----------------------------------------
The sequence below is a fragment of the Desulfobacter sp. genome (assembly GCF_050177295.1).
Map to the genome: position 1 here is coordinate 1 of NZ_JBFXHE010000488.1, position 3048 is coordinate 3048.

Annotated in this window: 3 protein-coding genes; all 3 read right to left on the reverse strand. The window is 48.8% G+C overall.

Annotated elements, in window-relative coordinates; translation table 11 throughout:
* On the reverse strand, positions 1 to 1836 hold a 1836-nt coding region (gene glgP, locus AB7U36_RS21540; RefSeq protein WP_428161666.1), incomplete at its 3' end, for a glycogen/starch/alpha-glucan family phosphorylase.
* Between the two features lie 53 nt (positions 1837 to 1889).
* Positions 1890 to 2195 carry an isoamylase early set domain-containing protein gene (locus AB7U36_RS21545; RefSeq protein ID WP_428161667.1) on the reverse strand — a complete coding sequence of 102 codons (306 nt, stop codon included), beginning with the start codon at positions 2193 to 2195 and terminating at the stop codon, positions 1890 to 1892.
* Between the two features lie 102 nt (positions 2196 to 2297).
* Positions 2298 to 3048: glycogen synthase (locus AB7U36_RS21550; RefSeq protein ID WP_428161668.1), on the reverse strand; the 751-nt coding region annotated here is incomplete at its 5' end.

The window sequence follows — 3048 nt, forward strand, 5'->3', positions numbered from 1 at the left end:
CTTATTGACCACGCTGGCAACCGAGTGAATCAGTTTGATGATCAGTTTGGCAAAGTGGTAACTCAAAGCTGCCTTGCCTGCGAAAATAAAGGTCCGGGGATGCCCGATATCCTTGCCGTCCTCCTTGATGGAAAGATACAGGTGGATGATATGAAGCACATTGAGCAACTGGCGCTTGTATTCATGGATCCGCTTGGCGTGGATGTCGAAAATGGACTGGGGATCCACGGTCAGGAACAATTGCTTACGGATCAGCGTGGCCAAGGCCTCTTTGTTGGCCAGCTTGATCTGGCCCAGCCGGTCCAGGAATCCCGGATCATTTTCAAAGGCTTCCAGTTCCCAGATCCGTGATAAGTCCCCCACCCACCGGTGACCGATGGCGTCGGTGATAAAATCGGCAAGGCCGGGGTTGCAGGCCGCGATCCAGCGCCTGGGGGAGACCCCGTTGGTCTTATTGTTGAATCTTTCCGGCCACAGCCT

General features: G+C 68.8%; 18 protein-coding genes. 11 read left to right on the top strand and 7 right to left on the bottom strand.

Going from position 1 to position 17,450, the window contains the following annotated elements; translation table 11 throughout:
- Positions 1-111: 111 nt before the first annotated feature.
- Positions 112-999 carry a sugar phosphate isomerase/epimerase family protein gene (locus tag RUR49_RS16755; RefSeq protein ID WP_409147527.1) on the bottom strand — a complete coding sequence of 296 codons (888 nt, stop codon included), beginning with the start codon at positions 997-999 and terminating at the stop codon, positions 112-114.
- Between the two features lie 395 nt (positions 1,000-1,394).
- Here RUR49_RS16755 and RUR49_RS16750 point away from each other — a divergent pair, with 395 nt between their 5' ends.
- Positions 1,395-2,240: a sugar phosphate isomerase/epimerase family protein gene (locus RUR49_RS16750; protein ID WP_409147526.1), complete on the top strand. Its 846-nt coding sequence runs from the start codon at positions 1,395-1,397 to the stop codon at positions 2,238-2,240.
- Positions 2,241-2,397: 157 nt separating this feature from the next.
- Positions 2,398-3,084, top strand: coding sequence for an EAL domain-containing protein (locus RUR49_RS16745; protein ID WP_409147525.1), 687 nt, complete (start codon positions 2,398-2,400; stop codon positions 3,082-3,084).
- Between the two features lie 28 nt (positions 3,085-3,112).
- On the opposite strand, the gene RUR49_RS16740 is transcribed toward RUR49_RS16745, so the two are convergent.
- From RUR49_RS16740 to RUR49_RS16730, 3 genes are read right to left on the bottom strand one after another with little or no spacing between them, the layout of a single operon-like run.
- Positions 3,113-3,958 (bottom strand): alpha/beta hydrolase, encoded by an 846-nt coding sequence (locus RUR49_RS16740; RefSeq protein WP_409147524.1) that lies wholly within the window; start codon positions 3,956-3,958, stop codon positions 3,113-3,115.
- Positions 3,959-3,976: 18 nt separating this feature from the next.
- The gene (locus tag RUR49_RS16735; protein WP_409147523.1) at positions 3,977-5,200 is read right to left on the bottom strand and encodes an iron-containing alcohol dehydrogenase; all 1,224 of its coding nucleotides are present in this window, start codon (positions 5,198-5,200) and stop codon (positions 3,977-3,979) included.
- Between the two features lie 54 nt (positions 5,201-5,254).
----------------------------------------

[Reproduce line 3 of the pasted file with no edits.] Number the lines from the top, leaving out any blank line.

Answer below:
Annotated in this window: 3 protein-coding genes; all 3 read right to left on the reverse strand. The window is 48.8% G+C overall.